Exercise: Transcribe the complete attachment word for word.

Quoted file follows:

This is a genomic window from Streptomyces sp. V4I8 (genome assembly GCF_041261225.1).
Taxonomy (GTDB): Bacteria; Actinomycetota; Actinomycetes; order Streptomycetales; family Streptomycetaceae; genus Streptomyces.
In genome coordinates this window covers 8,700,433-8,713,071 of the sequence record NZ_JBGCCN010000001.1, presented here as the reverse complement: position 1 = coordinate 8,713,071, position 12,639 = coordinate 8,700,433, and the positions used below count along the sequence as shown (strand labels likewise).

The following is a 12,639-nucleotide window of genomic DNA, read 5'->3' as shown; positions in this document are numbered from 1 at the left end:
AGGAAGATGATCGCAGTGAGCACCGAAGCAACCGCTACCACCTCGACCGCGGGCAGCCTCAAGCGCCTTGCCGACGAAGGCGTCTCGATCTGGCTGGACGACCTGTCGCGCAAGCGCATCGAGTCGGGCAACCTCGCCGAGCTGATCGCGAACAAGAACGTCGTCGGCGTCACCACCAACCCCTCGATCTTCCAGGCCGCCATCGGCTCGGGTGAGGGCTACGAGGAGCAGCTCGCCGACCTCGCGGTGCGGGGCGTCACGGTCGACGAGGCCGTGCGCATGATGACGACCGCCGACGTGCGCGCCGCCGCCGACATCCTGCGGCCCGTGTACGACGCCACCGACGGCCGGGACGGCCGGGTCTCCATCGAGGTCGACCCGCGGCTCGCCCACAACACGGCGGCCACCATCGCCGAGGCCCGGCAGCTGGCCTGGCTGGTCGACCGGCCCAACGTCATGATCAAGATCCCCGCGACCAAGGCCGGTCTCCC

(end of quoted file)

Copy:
This is a genomic window from Streptomyces sp. V4I8 (genome assembly GCF_041261225.1).
Taxonomy (GTDB): Bacteria; Actinomycetota; Actinomycetes; order Streptomycetales; family Streptomycetaceae; genus Streptomyces.
In genome coordinates this window covers 8,700,433-8,713,071 of the sequence record NZ_JBGCCN010000001.1, presented here as the reverse complement: position 1 = coordinate 8,713,071, position 12,639 = coordinate 8,700,433, and the positions used below count along the sequence as shown (strand labels likewise).

The following is a 12,639-nucleotide window of genomic DNA, read 5'->3' as shown; positions in this document are numbered from 1 at the left end:
AGGAAGATGATCGCAGTGAGCACCGAAGCAACCGCTACCACCTCGACCGCGGGCAGCCTCAAGCGCCTTGCCGACGAAGGCGTCTCGATCTGGCTGGACGACCTGTCGCGCAAGCGCATCGAGTCGGGCAACCTCGCCGAGCTGATCGCGAACAAGAACGTCGTCGGCGTCACCACCAACCCCTCGATCTTCCAGGCCGCCATCGGCTCGGGTGAGGGCTACGAGGAGCAGCTCGCCGACCTCGCGGTGCGGGGCGTCACGGTCGACGAGGCCGTGCGCATGATGACGACCGCCGACGTGCGCGCCGCCGCCGACATCCTGCGGCCCGTGTACGACGCCACCGACGGCCGGGACGGCCGGGTCTCCATCGAGGTCGACCCGCGGCTCGCCCACAACACGGCGGCCACCATCGCCGAGGCCCGGCAGCTGGCCTGGCTGGTCGACCGGCCCAACGTCATGATCAAGATCCCCGCGACCAAGGCCGGTCTCCC